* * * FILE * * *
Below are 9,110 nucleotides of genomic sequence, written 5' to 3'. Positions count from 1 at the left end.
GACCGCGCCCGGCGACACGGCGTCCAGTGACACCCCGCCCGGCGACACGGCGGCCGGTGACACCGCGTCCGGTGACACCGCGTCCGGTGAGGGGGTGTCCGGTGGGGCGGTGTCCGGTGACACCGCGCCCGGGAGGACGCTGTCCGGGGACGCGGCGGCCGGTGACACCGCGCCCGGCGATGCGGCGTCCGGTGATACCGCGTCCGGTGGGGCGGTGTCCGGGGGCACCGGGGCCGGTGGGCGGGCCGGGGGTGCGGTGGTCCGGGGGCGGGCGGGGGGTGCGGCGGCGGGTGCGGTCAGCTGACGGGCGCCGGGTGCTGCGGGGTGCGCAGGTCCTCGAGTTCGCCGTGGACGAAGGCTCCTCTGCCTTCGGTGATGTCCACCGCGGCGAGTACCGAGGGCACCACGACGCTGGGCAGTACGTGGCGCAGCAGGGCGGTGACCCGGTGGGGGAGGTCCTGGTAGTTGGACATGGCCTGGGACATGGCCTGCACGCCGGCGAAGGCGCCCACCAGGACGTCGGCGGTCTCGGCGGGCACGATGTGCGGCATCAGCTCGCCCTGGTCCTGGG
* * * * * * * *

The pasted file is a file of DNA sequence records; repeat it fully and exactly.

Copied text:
Below are 9,110 nucleotides of genomic sequence, written 5' to 3'. Positions count from 1 at the left end.
GACCGCGCCCGGCGACACGGCGTCCAGTGACACCCCGCCCGGCGACACGGCGGCCGGTGACACCGCGTCCGGTGACACCGCGTCCGGTGAGGGGGTGTCCGGTGGGGCGGTGTCCGGTGACACCGCGCCCGGGAGGACGCTGTCCGGGGACGCGGCGGCCGGTGACACCGCGCCCGGCGATGCGGCGTCCGGTGATACCGCGTCCGGTGGGGCGGTGTCCGGGGGCACCGGGGCCGGTGGGCGGGCCGGGGGTGCGGTGGTCCGGGGGCGGGCGGGGGGTGCGGCGGCGGGTGCGGTCAGCTGACGGGCGCCGGGTGCTGCGGGGTGCGCAGGTCCTCGAGTTCGCCGTGGACGAAGGCTCCTCTGCCTTCGGTGATGTCCACCGCGGCGAGTACCGAGGGCACCACGACGCTGGGCAGTACGTGGCGCAGCAGGGCGGTGACCCGGTGGGGGAGGTCCTGGTAGTTGGACATGGCCTGGGACATGGCCTGCACGCCGGCGAAGGCGCCCACCAGGACGTCGGCGGTCTCGGCGGGCACGATGTGCGGCATCAGCTCGCCCTGGTCCTGGG